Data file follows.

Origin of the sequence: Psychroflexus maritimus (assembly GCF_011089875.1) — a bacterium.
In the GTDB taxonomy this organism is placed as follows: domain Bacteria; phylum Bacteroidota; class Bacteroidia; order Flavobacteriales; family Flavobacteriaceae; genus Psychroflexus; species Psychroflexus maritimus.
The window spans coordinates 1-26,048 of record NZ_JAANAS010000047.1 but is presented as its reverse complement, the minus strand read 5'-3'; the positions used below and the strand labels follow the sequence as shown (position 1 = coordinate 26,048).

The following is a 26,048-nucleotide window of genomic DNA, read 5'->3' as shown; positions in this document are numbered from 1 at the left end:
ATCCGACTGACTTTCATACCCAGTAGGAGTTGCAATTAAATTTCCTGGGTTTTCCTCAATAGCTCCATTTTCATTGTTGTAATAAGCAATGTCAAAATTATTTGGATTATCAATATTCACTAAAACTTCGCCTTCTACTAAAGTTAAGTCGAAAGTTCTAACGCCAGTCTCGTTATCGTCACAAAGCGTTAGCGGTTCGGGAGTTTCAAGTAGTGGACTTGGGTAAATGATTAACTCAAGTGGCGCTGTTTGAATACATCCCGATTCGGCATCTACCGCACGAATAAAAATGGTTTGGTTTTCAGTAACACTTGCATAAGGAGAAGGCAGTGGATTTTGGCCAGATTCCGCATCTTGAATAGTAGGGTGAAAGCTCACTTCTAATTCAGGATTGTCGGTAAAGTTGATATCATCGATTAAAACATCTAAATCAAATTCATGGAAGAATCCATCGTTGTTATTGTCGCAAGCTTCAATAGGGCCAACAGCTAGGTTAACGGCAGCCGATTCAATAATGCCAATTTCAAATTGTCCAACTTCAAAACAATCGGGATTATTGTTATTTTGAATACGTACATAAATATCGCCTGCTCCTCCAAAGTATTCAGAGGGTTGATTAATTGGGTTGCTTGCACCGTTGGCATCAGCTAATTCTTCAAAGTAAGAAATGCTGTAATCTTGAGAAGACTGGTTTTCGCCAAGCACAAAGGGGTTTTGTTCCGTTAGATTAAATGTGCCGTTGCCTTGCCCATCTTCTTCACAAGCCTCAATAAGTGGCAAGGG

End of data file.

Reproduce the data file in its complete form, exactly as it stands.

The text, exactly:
Origin of the sequence: Psychroflexus maritimus (assembly GCF_011089875.1) — a bacterium.
In the GTDB taxonomy this organism is placed as follows: domain Bacteria; phylum Bacteroidota; class Bacteroidia; order Flavobacteriales; family Flavobacteriaceae; genus Psychroflexus; species Psychroflexus maritimus.
The window spans coordinates 1-26,048 of record NZ_JAANAS010000047.1 but is presented as its reverse complement, the minus strand read 5'-3'; the positions used below and the strand labels follow the sequence as shown (position 1 = coordinate 26,048).

The following is a 26,048-nucleotide window of genomic DNA, read 5'->3' as shown; positions in this document are numbered from 1 at the left end:
ATCCGACTGACTTTCATACCCAGTAGGAGTTGCAATTAAATTTCCTGGGTTTTCCTCAATAGCTCCATTTTCATTGTTGTAATAAGCAATGTCAAAATTATTTGGATTATCAATATTCACTAAAACTTCGCCTTCTACTAAAGTTAAGTCGAAAGTTCTAACGCCAGTCTCGTTATCGTCACAAAGCGTTAGCGGTTCGGGAGTTTCAAGTAGTGGACTTGGGTAAATGATTAACTCAAGTGGCGCTGTTTGAATACATCCCGATTCGGCATCTACCGCACGAATAAAAATGGTTTGGTTTTCAGTAACACTTGCATAAGGAGAAGGCAGTGGATTTTGGCCAGATTCCGCATCTTGAATAGTAGGGTGAAAGCTCACTTCTAATTCAGGATTGTCGGTAAAGTTGATATCATCGATTAAAACATCTAAATCAAATTCATGGAAGAATCCATCGTTGTTATTGTCGCAAGCTTCAATAGGGCCAACAGCTAGGTTAACGGCAGCCGATTCAATAATGCCAATTTCAAATTGTCCAACTTCAAAACAATCGGGATTATTGTTATTTTGAATACGTACATAAATATCGCCTGCTCCTCCAAAGTATTCAGAGGGTTGATTAATTGGGTTGCTTGCACCGTTGGCATCAGCTAATTCTTCAAAGTAAGAAATGCTGTAATCTTGAGAAGACTGGTTTTCGCCAAGCACAAAGGGGTTTTGTTCCGTTAGATTAAATGTGCCGTTGCCTTGCCCATCTTCTTCACAAGCCTCAATAAGTGGCAAGGG